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    The recent, horrific events in Ukraine echo those of 1940, when Russian troops invaded eastern Poland at the beginning of the Second World War. A million Polish people were forced from their homes at gunpoint and sent to labour camps in Siberia. Artist Diana Forster’s mother, Anna Sokulska Forster, and her grandparents were among them. They were taken from their village north-east of Lviv to a Soviet labour camp in Archangelsk Province.

    Panel 3, Somewhere to Stay: Diana Forster 2022

    The journey to Archangelsk was terrible. The deportees were locked in cattle trucks with little food and water, and no idea of where they were being taken or how long the journey would last. Their destination was a logging camp with accommodation in shared barracks. Once there, they were forced to work in temperatures as low as -40°C on a starvation diet. 

    After about 18 months, detainees were released from the camp under the ‘amnesty’ granted by Stalin when he joined the Allies, following Hitler’s invasion of the Soviet Union. Forster’s family made their way south through Russia to Uzbekistan, where recruitment centres were being established to form a Polish Army (the 2nd Polish Corps) that would continue the fight against Hitler. Diana’s grandfather and one of her uncles enlisted but conditions in the recruitment centres were very bad, and her grandfather died. 

    Panel 7, Somewhere to Stay: Diana Forster 2022

    The soldiers and their families left the Soviet Union by crossing the Caspian Sea to Persia (now Iran) and once there they were looked after by the British Army, the Red Cross, and many hospitable locals. There were many orphans whose parents had died in the camps or on the journey and some were very ill; Isfahan was identified as a place with a climate that could help them recover. 

    Meanwhile, it was decided that the surviving family groups would sit out the war in the British Colonies along the east coast of Africa. The next stage of the journey involved terrifying trips by truck through mountains to India, then by boat from Karachi to Mombasa, and finally inland to a camp that had been established for the refugees in Tanganyika, now Tanzania but then a part of British East Africa. At the end of the war, many of the soldiers and their families settled in the UK, with several large groups staying in Scotland.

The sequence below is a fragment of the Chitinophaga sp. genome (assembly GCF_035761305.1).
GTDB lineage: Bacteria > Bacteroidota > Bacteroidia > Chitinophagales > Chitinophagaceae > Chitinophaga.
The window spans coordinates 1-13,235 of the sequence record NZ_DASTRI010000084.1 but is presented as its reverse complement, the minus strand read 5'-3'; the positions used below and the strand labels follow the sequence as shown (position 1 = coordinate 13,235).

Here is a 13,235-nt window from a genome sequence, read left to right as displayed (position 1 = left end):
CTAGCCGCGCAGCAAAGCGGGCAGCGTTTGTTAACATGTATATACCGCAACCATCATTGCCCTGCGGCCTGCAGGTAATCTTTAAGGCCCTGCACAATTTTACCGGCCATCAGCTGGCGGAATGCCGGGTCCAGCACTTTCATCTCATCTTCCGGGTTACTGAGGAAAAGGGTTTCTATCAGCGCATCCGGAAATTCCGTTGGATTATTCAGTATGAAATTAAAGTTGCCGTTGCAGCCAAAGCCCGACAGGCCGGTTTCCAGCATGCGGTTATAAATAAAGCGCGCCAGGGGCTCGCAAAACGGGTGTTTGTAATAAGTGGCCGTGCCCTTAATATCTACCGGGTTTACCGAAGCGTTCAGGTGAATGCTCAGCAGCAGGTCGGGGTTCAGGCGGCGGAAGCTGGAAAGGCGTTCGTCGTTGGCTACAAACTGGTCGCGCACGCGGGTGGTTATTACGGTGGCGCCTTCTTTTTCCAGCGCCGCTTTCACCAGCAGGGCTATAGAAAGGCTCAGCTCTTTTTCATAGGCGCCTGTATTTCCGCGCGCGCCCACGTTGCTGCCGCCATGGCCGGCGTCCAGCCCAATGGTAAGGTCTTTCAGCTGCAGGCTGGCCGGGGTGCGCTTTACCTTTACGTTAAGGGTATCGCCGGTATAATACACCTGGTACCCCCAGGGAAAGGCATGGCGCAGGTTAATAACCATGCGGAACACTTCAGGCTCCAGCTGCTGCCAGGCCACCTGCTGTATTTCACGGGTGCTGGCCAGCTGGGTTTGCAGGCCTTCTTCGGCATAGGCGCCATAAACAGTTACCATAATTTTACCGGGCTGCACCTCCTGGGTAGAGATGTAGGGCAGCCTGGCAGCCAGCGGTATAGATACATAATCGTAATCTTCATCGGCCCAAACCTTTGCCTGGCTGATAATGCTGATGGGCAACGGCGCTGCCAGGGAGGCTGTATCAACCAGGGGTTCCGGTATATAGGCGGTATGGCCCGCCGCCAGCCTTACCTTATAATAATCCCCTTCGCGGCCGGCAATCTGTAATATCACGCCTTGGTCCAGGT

Somewhere to Stay focuses on the extraordinary journey and very different kinds of shelter endured by the Polish deportees. Their story is rarely told and has much to contribute to our understanding of the impacts of conflict and forced migration in the 20th and 21st centuries. 

    Diana Forster’s artwork has always focused on the everyday experiences of ordinary people, and she draws viewers in with beautiful aesthetics, allowing stories to unfold gradually rather than repelling or horrifying us with brutal images. This new commission continues in that vein, depicting domestic objects and ‘homely’ scenes as a way of representing what Polish refugees were forced to leave behind and how they tried to recreate a sense of home at every stage on their long journey. 

    Image and video credits: Ed Broughton, 2023

    The laser-cut images of the panels were influenced by the traditional Polish craft of paper cutting (wycinanki). The first panel in particular was inspired by the beautiful paper cuts of Karol Klosowski (1882-1971). The cut-out images make it possible to cast shadows, both through artificial light and sunlight, which add another dimension to the artwork and introduces the idea of the ‘long shadow of war’ – connecting to the Visualising War and Peace project’s wider study of war’s extensive aftermath.

    Below, you can see a map that plots the route taken by Anna Sokulska Forster when she was displaced from Poland in 1940; and you can follow her journey through each of Diana Forster’s ten storytelling panels in Somewhere to Stay, starting here with Panel 1. Diana Forster and academic Josef Butler discuss her family story further in this podcast. If you want to find out more about the wider history of forced displacements from Poland during and after the Second World War, you can browse this reading list, kindly provided by Dr Katarzyna Nowak.

    Journey taken by Anna Sokulska Forster, when she was forcibly displaced from her home in Poland in 1940, aged 16. This map reflects the political borders that prevail in the 21st century; those borders were significantly different in the 1940s and they also changed significantly in the post-war period.